I’ve never been a big social media person. Before I started blogging, I briefly had a Facebook account, but that didn’t last long.
Once I started blogging, I created accounts on Pinterest and Twitter. I started a new Facebook account, but deleted that pretty quickly because I just don’t like Facebook. Last year, I created accounts on Instagram and LinkedIn. For a while, I was posting fairly regularly, although WordPress was very much my focus all along.
Then the coronavirus hit, and things changed. Very little about my day to day life actually changed; I wasn’t working, and I was spending the vast majority of my time at home anyway. It was more that I was just trying to limit the amount of coronavirus talk I was exposing myself to, especially on Twitter.
My online presence contracted in other ways, too. Every morning I used to pop over to Medium, another site where I post, and read a few articles to stay active on the platform. In the time of corona, I stopped doing that. There was no particular reason for that; my world was just shrinking. Even now, I only spend time on Medium maybe once a week.
I’ve remained pretty much absent from Twitter, although I check my notifications somewhat regularly. I’m on Instagram maybe once a week, and can’t think of anything to post other than guinea pig pictures. I swing by LinkedIn maybe a couple of times a month.
The only social platform I’ve stayed active on is Pinterest. I like it because it’s really not social, and it consistently brings people to my blog.
So, after all of that rambling, what’s the point? Social media didn’t matter to me all that much before, and while it matters even less now, the difference doesn’t amount to all that much.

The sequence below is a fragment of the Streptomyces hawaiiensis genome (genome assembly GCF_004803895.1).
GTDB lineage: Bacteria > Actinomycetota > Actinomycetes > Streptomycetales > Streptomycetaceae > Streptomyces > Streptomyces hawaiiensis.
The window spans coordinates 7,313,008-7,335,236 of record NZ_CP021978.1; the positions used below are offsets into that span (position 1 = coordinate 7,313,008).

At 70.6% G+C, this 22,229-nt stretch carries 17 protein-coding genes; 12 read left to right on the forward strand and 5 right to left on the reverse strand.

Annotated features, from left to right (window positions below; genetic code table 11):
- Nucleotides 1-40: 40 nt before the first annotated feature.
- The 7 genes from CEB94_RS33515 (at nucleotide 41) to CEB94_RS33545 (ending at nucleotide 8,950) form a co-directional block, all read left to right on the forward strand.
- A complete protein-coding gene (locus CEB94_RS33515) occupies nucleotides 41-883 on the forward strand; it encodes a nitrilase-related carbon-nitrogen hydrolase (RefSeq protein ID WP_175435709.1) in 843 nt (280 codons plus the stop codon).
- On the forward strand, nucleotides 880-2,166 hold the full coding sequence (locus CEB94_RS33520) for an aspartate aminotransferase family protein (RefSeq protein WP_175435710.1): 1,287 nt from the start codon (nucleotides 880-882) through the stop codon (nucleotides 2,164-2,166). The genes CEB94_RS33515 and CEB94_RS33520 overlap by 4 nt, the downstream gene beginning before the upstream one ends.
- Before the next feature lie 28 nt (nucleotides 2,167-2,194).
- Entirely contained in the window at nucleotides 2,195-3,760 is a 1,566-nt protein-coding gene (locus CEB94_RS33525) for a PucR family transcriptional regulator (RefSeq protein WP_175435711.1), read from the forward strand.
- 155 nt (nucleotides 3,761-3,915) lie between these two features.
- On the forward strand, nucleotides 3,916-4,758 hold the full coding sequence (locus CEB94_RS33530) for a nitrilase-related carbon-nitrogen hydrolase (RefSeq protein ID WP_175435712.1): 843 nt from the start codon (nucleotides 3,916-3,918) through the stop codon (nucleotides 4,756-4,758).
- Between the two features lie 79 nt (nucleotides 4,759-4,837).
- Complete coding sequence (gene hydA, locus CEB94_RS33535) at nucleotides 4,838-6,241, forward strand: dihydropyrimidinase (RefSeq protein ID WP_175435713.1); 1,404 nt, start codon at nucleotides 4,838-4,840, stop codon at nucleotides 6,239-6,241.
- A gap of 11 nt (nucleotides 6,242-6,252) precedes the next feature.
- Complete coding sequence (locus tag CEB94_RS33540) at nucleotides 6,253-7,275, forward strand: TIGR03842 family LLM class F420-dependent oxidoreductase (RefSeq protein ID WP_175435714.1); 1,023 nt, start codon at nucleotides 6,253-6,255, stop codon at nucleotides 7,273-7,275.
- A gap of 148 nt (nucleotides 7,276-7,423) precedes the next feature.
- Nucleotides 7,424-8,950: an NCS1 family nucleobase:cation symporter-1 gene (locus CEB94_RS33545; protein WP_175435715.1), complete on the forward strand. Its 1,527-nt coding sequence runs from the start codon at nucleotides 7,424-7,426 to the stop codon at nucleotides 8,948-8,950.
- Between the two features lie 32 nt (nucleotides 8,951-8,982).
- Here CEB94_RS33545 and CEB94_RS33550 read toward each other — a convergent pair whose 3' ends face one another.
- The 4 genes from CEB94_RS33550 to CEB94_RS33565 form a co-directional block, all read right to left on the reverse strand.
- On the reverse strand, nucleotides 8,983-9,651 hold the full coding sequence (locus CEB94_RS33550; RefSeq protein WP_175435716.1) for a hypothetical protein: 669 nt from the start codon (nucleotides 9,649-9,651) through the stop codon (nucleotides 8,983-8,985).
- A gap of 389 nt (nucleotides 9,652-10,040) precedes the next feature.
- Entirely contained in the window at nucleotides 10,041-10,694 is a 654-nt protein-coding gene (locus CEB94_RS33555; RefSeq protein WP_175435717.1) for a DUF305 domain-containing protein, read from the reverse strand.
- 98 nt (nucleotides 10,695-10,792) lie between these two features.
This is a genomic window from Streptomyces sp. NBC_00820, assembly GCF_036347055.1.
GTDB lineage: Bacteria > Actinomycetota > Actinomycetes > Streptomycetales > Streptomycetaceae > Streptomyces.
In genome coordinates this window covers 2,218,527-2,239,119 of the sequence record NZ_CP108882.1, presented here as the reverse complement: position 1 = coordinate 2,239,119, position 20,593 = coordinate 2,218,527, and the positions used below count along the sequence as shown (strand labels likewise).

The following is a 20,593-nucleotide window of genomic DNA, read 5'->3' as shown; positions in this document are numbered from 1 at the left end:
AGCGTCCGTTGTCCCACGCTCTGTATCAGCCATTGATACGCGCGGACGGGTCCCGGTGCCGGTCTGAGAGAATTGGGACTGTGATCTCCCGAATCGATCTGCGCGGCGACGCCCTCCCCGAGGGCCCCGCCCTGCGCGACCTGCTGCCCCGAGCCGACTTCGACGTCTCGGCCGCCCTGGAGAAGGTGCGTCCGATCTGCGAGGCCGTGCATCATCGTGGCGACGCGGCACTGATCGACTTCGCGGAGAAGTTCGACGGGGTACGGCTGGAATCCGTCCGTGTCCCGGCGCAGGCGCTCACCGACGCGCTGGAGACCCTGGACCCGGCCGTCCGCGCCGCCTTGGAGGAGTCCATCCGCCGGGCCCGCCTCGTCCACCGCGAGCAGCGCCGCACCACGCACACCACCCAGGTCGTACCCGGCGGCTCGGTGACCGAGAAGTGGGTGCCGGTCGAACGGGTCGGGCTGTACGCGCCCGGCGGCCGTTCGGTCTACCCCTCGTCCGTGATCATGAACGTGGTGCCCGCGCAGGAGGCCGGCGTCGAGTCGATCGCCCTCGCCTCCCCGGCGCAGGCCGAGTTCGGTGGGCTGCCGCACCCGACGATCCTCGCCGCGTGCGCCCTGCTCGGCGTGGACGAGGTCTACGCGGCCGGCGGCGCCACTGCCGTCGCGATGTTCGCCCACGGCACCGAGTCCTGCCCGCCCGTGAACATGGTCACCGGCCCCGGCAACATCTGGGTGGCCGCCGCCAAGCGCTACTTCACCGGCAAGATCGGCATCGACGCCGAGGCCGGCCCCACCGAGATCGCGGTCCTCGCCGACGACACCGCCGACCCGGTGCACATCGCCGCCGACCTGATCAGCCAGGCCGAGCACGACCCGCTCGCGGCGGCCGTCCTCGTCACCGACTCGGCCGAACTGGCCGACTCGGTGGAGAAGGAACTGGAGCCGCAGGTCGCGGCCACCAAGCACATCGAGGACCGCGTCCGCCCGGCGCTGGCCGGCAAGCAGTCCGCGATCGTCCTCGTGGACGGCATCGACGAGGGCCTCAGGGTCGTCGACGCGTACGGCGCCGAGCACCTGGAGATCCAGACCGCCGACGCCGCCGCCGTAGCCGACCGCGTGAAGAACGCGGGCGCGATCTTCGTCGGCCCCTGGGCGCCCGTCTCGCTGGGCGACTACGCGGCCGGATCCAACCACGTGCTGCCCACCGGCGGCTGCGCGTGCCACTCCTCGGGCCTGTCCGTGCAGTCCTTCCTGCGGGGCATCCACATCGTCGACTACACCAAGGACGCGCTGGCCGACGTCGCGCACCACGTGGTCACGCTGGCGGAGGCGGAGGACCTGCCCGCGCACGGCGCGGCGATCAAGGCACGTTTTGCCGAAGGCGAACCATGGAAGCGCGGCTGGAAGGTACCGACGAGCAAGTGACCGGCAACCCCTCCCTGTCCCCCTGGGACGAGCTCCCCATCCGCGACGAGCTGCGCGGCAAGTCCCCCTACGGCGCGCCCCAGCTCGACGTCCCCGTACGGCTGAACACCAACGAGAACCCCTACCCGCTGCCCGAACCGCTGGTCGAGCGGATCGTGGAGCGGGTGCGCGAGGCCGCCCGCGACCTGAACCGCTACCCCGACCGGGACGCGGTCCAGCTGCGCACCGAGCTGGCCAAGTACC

What I am curious about, though, is whether it’s a byproduct of a greater trend toward restricted functionality as a result of my mental illness.
Last year, besides maintaining this blog, I was writing new content to publish on Medium, I was working on books, and I was active on social media to an extent that was consistent with its level of importance for me. I can’t do that now, and it’s hard to imagine how I did it then. My brain simply doesn’t generate that much activity.
The blog has stayed consistent, because that’s my top priority. I’ve stopped writing for Medium, and only cross-post some of what I post on my blog. I’m working slowly on a book, which is fine, and it’s priority #2. Social media has mostly fallen off a cliff except for Pinterest.
This doesn’t interest me for the sake of judging my output; I do what I can, and I have no interest in pushing myself to try to do more than I can. But I do like to be aware of what’s going on with my depression and where it’s taking me, and this isn’t the only indicator of functional decline. I’ve been too slowed down to be able to work at all this year, and while the physical aspect of that is most immediately apparent, the mental aspect has take a toll, too.
So, spending less time on social media is no big deal because social media didn’t matter to me in the first place. But I do think that it is an indicator of a reduced ability to be multi-functional. That it was what it is, but I think it’s better to be aware of what’s going on rather than be surprised by things I hadn’t noticed.